“Maybe offer some support on other areas, things that Republicans are looking for and bargain,” Borick said in a telephone interview. “If Republicans are looking to make movement on something like school choice policies or liquor store privitization…if they find some commonality, if he’s willing to deal on some other issues, there’s an opening.”
At an interview at our studios, Wolf said he’d be able to break through partisan gridlock.
What would drive this change?
“A new governor,” Wolf said, flatly.
“Just you? You being there? The cult of personality?” Newsworks/WHYY asked him.
“I think I’m sensing there’s enough people in the legislature in both parties who recognize that we’ve got to make some changes,” responded Wolf, “and a Marcellus Shale tax is an easy one.”
Spokesmen for the state Senate and House of Representatives declined to comment on Wolf’s education agenda.
Tom vs. Tom on other issues
To sum up the two Toms’ other similarities and differences:
Both candidates say the state should come up with a fairer, student-weighted formula for how the state’s biggest pot of education cash gets divided among Pennsylvania’s 500 districts.
Wolf is much friendlier to traditional union protections such as seniority. He’s also more skeptical of charter schools and wants reforms to ensure operators aren’t taking advantage of taxpayers. Generally, Wolf says he’s inclined to treat education as the priority that should win most tough choices about funding:
“In our constitution, it doesn’t just have public education is a good for all of us just because we want to be nice people, or because we’re trying to be charitable. No, it’s not about that. It’s about self-interest,” he said at the union event in August. “It’s in my self interest to have a really, really good school system for every child in Pennsylvania…If they [get] a good education, the chances are greater that my life is going to be enhanced.”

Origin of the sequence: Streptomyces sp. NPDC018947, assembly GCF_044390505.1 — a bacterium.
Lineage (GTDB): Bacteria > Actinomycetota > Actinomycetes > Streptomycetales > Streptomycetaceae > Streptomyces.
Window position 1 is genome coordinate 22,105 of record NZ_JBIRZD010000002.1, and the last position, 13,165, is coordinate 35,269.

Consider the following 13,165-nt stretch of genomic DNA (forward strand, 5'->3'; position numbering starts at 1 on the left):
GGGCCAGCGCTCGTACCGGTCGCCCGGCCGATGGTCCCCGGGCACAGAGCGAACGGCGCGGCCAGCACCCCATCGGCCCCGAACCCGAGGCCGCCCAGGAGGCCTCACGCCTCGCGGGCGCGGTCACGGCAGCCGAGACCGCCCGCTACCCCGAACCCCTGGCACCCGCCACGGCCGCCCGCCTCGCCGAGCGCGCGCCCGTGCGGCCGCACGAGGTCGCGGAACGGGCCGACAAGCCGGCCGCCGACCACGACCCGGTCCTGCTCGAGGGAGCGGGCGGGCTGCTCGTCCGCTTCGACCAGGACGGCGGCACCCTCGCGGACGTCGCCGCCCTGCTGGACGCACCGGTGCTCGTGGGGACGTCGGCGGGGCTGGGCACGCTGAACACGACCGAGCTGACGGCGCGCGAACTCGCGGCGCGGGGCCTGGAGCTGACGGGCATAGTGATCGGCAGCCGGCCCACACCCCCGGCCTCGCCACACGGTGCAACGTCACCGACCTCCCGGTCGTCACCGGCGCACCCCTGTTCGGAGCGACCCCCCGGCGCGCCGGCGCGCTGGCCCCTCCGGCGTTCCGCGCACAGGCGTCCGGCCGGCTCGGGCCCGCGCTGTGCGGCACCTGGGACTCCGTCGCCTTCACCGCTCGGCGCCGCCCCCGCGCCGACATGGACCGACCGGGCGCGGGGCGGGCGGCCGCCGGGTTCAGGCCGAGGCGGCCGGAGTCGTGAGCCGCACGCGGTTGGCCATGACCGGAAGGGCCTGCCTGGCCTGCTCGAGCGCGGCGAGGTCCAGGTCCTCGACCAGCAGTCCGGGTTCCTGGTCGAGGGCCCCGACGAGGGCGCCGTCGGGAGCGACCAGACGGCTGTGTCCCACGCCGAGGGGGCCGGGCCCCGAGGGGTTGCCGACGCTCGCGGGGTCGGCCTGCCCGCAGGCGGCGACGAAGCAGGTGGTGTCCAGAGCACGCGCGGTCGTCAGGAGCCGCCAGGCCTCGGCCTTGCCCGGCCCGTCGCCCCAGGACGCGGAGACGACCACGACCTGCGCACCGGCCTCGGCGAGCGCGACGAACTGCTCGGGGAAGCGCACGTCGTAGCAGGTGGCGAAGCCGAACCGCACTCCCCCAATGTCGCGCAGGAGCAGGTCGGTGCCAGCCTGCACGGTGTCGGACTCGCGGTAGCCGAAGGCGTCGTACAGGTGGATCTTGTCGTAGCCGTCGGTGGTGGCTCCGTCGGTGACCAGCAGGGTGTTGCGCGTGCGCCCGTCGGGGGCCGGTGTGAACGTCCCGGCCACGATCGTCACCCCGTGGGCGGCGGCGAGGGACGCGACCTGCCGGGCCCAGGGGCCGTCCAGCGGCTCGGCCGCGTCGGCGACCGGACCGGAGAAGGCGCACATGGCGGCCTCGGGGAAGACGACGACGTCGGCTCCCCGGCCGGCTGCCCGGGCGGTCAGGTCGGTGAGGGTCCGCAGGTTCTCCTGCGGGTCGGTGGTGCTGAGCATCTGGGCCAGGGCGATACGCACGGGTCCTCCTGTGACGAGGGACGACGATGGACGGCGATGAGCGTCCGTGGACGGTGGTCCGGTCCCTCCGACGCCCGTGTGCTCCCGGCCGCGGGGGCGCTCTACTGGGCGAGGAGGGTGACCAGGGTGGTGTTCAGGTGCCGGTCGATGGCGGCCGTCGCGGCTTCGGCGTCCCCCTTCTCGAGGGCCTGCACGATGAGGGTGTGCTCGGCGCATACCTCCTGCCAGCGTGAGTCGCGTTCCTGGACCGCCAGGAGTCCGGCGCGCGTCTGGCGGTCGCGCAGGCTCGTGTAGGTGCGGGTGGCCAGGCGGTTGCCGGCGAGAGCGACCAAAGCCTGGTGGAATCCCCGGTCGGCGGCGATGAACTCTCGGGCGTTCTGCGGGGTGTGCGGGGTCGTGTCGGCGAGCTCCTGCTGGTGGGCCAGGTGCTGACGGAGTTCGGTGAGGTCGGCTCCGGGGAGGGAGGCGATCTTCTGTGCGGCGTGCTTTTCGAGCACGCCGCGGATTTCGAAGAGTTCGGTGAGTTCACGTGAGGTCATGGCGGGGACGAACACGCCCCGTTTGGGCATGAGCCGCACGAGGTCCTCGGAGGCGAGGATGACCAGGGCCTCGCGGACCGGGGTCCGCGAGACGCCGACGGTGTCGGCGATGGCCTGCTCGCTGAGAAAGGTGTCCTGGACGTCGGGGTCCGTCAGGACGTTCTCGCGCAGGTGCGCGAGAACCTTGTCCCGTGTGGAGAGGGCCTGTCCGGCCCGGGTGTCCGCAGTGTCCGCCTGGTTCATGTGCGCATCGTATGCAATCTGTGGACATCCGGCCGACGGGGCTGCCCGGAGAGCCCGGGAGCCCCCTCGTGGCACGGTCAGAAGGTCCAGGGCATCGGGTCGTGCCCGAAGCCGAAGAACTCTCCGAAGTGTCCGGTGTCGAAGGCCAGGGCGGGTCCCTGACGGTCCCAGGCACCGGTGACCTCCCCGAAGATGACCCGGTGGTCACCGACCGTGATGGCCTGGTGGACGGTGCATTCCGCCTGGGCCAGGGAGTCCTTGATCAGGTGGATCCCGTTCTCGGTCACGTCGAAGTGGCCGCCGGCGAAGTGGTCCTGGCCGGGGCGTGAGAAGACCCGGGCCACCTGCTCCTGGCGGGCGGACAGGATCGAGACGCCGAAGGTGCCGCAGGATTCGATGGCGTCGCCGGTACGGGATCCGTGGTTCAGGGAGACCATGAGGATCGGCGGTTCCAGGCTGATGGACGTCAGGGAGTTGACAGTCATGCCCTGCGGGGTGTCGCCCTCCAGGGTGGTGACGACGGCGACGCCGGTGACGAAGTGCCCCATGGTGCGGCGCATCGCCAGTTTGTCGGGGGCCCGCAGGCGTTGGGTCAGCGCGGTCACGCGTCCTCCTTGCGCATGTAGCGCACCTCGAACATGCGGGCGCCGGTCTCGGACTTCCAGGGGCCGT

Corbett’s focus will remain on reforming the pension system, moving new employees to a 401(k)-style plan that he says will create savings and lower property taxes. He’ll also continue to push accountability measures to ensure education money is well spent.
“What I inherited, what every governor has inherited for years is, ‘Well, let’s just keep putting more money in and more money in,'” Corbett said at the WHYY interview. “Show me that just putting more money in means better education. We can’t see that.”
Despite their differences, both Corbett and Wolf agree that education is the top issue on voters’ minds. So each will be singing this line every day until Nov. 4: